Soil liquefaction is an important seismic hazard that has caused extensive damage to buildings, bridges, dams, wharves, and lifelines in past earthquakes. It has caused buildings to sink into the ground, bridges and dams to collapse, and buried tanks and pipelines to pop out of the ground. It has also caused devastating landslides in both natural and man-made ground, and has destroyed major port facilities.
In current practice, the complex, transient ground motion produced by an earthquake is typically represented by a single point – its maximum value – and a measure of the duration of the motion. Such peak-amplitude-based parameters provide no information on whether liquefaction occurs early or late in an earthquake, which limits their effectiveness in predicting the effects of liquefaction. This project is investigating the use of evolutionary measures of ground motion intensity, i.e., measures that build up with time over the duration of a ground motion, which can allow the missing dimension of time to be brought into the liquefaction hazard evaluation problem, will be investigated in this project.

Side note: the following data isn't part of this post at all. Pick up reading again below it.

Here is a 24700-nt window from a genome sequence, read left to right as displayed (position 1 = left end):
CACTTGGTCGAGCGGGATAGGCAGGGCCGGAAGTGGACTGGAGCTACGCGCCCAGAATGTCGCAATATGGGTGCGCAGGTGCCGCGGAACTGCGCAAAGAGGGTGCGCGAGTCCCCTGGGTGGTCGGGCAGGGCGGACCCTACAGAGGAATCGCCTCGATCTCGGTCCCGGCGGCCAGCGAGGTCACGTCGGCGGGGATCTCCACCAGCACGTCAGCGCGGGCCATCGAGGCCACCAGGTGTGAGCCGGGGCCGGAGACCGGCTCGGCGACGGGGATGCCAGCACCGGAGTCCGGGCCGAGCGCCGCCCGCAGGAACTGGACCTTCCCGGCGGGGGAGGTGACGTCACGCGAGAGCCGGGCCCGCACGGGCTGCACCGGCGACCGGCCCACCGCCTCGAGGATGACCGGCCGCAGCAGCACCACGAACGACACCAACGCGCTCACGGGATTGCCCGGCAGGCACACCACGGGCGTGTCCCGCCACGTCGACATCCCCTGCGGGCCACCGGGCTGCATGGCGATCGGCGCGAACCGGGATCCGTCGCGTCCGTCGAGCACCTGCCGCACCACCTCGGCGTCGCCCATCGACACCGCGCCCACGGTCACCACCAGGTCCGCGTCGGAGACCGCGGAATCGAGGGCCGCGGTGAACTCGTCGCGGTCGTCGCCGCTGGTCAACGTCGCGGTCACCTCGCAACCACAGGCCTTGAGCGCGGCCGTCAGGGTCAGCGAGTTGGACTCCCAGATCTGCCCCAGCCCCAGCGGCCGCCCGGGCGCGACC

To generate data with which to identify optimum evolutionary intensity measures, a series of centrifuge tests, in which instrumented model soil profiles are subjected to in-flight shaking, are being performed using the RPI geotechnical centrifuge. At the same time, we are performing cyclic simple shear tests using real-time, transient loading histories in Washington and in collaboration with the University of Texas. The data from these tests are being analyzed and interpreted to compare the relative abilities of old and new intensity measures to predict liquefaction.
Below: RPI geotechnical centrifuge
Seismically Induced Rock-Slope Failure: Mechanisms and Prediction
Joseph Wartman and Kermit Applegate, in collaboration with researchers from Montana Tech.
Worldwide, seismically induced rock-slope failures have been responsible for approximately 30% of the most significant landslide catastrophes of the past century. They are among the most common, dangerous, and still least understood of all seismic hazards. Rock-slope failures differ fundamentally in two key respects from landslides in unconsolidated, soil materials:
- rock-slope stability is controlled principally by discontinuities in the rock mass
- owing to their potentially large volumes, high velocities, long travel distances, and impact forces, the consequences of rock-slope failures can be severe.